Abstracts of no more than 400 words and short biographical notes (of no more than 200 words) should be sent to For more information, please visit

Deadline: April 10, 2010


Seminars and Workshops

Intensive Summer Program - Globalizing Religions: Conflict or Conflict Resolution?

Taj MahalJune 13 - 25, 2010 | Boston University
The Institute on Culture, Religion, and World Affairs (CURA) at Boston University conducts an annual summer seminar. It is organized by the well-known sociologist of religion Peter L. Berger, co-sponsored with the School of Theology of Boston University, under the guidance of Dean John Berthrong. The seminar is generously funded by the Henry Luce Foundation's Henry R. Initiative on Religion and International Affairs.

The program is an intensive two-week seminar on special topics in religion and world affairs. The 2010 program will examine the world's major religious traditions, in each case asking the following questions: How has each tradition globalized? Has it contributed to conflict or conflict resolution? The seminar is designed for professional residents of the United States, with some coming from abroad, who are concerned with the international role of religion in politics, economics and social change. Those particularly encouraged to apply are journalists, policy analysts (in or out of government), and educators.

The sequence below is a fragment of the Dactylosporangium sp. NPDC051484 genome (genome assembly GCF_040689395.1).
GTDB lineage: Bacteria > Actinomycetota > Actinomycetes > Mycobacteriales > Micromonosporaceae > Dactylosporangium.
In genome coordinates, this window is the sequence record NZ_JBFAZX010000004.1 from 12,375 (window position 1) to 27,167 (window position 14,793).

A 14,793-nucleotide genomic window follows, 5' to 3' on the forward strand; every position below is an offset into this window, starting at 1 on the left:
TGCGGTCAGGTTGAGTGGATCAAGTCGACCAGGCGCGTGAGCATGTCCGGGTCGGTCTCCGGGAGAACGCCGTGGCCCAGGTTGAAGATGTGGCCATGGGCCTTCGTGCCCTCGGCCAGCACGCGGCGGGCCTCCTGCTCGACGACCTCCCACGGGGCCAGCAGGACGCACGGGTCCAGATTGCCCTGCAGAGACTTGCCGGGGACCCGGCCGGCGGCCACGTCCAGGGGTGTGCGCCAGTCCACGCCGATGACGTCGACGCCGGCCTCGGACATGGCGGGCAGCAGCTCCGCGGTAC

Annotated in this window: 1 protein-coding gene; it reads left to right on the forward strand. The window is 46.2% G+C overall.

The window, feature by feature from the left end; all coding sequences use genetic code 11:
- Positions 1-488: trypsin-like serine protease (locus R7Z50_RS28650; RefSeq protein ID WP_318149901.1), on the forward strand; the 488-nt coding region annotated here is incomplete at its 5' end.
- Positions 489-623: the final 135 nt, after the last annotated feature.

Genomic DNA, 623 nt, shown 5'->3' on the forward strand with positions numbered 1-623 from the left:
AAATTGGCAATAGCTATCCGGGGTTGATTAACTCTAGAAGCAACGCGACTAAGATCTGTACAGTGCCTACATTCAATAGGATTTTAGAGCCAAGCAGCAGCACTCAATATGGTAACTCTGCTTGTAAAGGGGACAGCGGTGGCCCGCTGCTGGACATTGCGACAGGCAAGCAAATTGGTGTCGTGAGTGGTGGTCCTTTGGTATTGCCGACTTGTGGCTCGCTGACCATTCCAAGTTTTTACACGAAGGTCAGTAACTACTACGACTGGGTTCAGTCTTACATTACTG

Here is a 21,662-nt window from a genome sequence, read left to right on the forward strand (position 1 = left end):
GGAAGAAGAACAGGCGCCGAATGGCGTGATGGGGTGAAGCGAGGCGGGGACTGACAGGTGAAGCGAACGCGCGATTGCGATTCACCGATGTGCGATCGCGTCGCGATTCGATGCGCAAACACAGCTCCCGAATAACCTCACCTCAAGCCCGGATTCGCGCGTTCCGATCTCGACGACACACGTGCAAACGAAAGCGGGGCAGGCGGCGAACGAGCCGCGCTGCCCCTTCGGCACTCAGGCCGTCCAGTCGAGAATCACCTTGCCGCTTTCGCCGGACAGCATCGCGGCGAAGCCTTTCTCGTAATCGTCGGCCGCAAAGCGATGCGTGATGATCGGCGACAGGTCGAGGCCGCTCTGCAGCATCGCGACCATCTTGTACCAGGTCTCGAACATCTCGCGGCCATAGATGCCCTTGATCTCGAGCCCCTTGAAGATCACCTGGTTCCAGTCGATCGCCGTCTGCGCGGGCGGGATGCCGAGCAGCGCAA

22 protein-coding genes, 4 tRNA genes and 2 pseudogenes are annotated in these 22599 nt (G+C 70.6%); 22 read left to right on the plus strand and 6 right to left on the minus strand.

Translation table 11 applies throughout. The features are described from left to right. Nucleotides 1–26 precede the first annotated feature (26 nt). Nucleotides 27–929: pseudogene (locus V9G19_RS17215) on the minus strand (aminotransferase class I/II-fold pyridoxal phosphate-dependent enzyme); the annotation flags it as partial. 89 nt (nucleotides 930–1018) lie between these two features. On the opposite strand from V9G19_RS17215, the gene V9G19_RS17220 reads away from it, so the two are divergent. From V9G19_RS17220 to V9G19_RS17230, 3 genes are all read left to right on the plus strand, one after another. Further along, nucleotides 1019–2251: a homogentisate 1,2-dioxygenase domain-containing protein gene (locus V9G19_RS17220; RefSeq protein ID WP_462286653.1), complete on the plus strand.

CURA will provide housing and meals for all participants. Travel fellowships will be available on a competitive basis. For more information, please visit

Deadline: March 31, 2010

Summer Program on International Affairs and Multilevel Governance

Geneva, SwitzerlandJune 7 - 25, 2010 | Graduate Institute of International and Development Studies | Geneva, Switzerland
At the beginning of the 21st century, international discussions and actions play an important part in public and private policy-making. This 4th edition of the Programme on International Affairs and Multilateral Governance takes you to the heart of international policy-making: it provides participants with a unique combination of academic expertise and practical experience on issues of economic integration, human rights and humanitarian action, health and environment.